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What is the best yet simple to use angular position sensor? I am building a robotic hand and I want to implement this sensor at the joints of the fingers. I don't need a module, just an analogue output. Thank you.

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  • $\begingroup$ Please be more specific. Questions like these are very broad and "best" is a very subjective term. $\endgroup$ – Shahbaz Dec 12 '14 at 12:42
  • $\begingroup$ Some servos have sensors that tell where they are pivoted to. This is part of what makes them so effective. if you place servos in the joints as motivators, you can double them as sensors. $\endgroup$ – Vince Scalia Dec 12 '14 at 18:16
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Another popular rotary sensor is the ratiometric Hall effect sensor.

Use a device like the A1324. It's a 3-pin device which gives an analog voltage proportional to the magnetic field strength. For a magnet, you have two options:

  • A diametrically polarised ring magnet mounted on the steering column. The sensor should sit at the circumference of the magnet, facing the centre.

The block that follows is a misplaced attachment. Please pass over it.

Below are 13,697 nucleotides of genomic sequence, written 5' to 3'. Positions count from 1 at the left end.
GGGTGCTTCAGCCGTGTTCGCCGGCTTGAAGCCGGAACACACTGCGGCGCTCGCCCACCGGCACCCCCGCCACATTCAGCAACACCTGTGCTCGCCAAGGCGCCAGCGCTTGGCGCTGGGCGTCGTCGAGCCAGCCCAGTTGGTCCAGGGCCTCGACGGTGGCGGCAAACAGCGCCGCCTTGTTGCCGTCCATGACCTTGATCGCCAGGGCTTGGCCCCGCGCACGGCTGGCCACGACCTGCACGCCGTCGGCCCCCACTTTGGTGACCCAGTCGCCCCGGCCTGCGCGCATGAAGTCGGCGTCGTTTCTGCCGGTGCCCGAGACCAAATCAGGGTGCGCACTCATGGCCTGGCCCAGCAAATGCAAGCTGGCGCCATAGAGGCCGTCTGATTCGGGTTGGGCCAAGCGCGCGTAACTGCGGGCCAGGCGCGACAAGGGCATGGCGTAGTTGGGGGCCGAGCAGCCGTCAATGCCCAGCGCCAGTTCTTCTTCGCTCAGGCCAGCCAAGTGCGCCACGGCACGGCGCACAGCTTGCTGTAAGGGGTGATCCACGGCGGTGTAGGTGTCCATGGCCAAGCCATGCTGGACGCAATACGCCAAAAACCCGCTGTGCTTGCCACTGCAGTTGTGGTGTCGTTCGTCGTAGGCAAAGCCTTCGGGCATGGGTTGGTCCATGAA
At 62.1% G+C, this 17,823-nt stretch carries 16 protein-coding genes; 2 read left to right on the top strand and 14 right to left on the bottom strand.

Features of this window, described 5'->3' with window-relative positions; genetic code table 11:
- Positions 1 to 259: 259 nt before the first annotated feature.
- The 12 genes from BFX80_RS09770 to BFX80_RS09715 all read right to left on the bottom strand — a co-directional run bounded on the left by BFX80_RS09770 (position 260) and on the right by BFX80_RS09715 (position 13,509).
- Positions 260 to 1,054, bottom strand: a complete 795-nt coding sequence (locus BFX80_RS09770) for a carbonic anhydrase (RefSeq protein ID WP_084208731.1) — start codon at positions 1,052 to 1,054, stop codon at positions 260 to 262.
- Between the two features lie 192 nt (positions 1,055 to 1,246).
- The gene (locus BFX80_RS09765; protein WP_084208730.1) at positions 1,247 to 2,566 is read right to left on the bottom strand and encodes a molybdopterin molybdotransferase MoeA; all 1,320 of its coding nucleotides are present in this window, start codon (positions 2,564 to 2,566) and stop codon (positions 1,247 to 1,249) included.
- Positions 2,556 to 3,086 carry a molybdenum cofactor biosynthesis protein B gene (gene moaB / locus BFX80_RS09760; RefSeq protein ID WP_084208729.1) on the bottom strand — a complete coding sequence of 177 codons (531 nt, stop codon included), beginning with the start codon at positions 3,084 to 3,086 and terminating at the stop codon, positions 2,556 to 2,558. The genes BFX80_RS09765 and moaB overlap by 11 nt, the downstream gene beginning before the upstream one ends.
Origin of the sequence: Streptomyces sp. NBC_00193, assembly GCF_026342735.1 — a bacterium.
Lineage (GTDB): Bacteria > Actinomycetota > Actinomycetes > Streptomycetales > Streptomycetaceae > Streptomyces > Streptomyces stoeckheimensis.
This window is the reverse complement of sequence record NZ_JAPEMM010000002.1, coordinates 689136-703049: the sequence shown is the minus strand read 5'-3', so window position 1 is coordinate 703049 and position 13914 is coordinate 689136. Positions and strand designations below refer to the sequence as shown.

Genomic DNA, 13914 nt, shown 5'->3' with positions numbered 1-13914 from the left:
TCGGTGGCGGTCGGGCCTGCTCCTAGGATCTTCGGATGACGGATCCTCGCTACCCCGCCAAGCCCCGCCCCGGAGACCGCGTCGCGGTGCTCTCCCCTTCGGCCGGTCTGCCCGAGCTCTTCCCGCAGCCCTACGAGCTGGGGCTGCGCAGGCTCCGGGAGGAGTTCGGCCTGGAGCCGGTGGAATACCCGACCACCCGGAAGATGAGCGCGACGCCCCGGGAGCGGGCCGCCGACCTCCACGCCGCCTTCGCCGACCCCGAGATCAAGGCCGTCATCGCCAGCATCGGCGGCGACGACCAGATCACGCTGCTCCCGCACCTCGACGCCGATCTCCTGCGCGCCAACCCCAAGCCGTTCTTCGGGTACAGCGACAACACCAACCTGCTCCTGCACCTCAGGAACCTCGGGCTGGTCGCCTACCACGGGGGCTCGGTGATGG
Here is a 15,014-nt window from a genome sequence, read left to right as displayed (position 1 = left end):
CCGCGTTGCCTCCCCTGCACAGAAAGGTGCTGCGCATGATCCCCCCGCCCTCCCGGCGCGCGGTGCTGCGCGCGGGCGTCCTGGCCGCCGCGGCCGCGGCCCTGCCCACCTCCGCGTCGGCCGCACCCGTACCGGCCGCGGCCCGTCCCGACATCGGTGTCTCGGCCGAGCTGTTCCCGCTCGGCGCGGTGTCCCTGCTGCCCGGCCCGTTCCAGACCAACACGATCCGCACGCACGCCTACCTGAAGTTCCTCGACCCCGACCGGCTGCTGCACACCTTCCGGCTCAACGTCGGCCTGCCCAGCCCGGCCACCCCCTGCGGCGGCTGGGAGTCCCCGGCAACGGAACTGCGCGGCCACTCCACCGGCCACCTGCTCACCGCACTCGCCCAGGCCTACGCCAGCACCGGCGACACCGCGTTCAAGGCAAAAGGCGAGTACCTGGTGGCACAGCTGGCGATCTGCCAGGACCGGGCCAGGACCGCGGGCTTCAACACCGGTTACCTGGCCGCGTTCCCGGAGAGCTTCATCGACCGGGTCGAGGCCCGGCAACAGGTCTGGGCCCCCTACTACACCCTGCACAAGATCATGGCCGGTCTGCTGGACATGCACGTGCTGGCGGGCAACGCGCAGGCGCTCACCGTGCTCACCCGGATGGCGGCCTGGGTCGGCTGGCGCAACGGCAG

• An axially polarised button magnet. Mount it on the steering column with its diameter colinear with the rotation axis.

Hall effect sensors

As the magnet rotates, the output of the sensor changes sinusoidally. If you get the strength of the magnet just right, you can have very nearly a 5v output swing. However, since the output is sinusoidal, you won't be able to measure more than about 120º with good resolution.

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Potentiometers are great for this kind of thing. Its what servos use to move to specific angles. They offer a linear resistance change that could be used to change an analog voltage that you measure, then angles map directly to that voltage.

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  • A potentiometer linked to the output gear of your motor controlling the joint is the simplest position sensor. This is typically what is done inside cheap servomotors.

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You will get an analog signal relative to the position of the output gear. Position can be found using the relation

$$\theta = \theta_0 + \frac{V_{out}}{V_{max}}$$

With $V_{max}$ the maximum voltage at the potentiometer end, $\theta_0$ the initial position. Precision depends on the quality of the potentiometer.

  • Magnetic encoder is a bit more complicated, but more precise. Magnetic encoder IC allow you to get position regarding the magnetic field induced by a magnet fixed to your joint. Precision usually is of 2000 tics per joint turn. Check out this project for example.
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Probably a simple and cost-effective solution would be to use a flex sensor. Essentially you can determine the amount of flex subjected on the sensor using resistance, much like a potentiometer.

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